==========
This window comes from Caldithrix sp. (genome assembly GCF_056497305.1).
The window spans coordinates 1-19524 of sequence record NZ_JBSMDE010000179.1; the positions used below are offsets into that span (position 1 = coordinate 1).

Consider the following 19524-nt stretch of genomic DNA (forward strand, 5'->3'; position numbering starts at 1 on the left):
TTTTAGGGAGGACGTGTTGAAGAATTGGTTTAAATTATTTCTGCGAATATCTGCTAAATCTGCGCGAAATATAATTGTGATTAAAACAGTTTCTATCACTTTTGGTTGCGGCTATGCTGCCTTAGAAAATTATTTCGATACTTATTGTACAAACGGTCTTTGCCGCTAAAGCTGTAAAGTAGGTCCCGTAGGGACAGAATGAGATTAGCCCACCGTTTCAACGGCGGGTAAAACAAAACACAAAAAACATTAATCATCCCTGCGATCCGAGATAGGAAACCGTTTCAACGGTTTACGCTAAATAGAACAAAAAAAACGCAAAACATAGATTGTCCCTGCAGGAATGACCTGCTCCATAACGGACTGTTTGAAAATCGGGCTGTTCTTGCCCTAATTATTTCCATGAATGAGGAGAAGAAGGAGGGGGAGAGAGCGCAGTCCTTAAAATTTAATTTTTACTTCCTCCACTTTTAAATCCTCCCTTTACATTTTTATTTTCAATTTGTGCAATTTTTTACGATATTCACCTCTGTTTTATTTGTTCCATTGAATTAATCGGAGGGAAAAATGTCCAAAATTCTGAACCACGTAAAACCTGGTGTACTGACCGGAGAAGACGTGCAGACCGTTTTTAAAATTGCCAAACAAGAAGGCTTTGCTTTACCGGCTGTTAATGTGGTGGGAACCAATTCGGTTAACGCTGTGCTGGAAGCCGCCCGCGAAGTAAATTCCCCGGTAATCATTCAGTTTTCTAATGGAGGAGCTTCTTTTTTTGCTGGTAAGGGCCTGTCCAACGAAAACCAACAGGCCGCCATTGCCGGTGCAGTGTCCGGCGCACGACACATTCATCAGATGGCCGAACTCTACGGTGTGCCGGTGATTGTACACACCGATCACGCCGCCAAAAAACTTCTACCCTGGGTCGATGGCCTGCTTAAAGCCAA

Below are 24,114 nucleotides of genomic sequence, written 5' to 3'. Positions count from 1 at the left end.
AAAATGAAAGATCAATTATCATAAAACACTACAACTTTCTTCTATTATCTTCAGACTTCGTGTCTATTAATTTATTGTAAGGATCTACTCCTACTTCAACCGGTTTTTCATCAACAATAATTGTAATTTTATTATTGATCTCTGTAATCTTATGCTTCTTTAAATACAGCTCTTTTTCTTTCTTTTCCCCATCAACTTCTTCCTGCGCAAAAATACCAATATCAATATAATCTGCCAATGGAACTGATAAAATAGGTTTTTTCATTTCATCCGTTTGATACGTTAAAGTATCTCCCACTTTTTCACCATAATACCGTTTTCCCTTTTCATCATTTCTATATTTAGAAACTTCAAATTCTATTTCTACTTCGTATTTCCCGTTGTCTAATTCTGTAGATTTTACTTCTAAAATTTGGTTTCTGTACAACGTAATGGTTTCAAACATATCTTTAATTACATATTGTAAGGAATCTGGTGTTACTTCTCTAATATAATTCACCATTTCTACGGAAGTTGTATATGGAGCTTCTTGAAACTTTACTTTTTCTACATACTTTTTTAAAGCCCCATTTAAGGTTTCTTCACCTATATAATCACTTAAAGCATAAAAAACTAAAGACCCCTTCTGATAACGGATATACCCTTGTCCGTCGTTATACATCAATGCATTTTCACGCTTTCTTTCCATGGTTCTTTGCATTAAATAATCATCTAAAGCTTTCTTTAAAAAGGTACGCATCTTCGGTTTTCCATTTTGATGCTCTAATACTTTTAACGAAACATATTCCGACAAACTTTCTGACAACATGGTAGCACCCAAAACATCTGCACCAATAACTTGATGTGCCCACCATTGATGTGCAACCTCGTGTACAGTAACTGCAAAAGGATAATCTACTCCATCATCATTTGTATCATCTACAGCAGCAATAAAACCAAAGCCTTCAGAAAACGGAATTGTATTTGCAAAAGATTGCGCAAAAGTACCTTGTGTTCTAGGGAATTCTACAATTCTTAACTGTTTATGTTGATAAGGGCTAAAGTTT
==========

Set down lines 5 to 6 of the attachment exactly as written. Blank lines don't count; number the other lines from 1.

Below are 24,114 nucleotides of genomic sequence, written 5' to 3'. Positions count from 1 at the left end.
AAAATGAAAGATCAATTATCATAAAACACTACAACTTTCTTCTATTATCTTCAGACTTCGTGTCTATTAATTTATTGTAAGGATCTACTCCTACTTCAACCGGTTTTTCATCAACAATAATTGTAATTTTATTATTGATCTCTGTAATCTTATGCTTCTTTAAATACAGCTCTTTTTCTTTCTTTTCCCCATCAACTTCTTCCTGCGCAAAAATACCAATATCAATATAATCTGCCAATGGAACTGATAAAATAGGTTTTTTCATTTCATCCGTTTGATACGTTAAAGTATCTCCCACTTTTTCACCATAATACCGTTTTCCCTTTTCATCATTTCTATATTTAGAAACTTCAAATTCTATTTCTACTTCGTATTTCCCGTTGTCTAATTCTGTAGATTTTACTTCTAAAATTTGGTTTCTGTACAACGTAATGGTTTCAAACATATCTTTAATTACATATTGTAAGGAATCTGGTGTTACTTCTCTAATATAATTCACCATTTCTACGGAAGTTGTATATGGAGCTTCTTGAAACTTTACTTTTTCTACATACTTTTTTAAAGCCCCATTTAAGGTTTCTTCACCTATATAATCACTTAAAGCATAAAAAACTAAAGACCCCTTCTGATAACGGATATACCCTTGTCCGTCGTTATACATCAATGCATTTTCACGCTTTCTTTCCATGGTTCTTTGCATTAAATAATCATCTAAAGCTTTCTTTAAAAAGGTACGCATCTTCGGTTTTCCATTTTGATGCTCTAATACTTTTAACGAAACATATTCCGACAAACTTTCTGACAACATGGTAGCACCCAAAACATCTGCACCAATAACTTGATGTGCCCACCATTGATGTGCAACCTCGTGTACAGTAACTGCAAAAGGATAATCTACTCCATCATCATTTGTATCATCTACAGCAGCAATAAAACCAAAGCCTTCAGAAAACGGAATTGTATTTGCAAAAGATTGCGCAAAAGTACCTTGTGTTCTAGGGAATTCTACAATTCTTAACTGTTTATGTTGATAAGGGCTAAAGTTT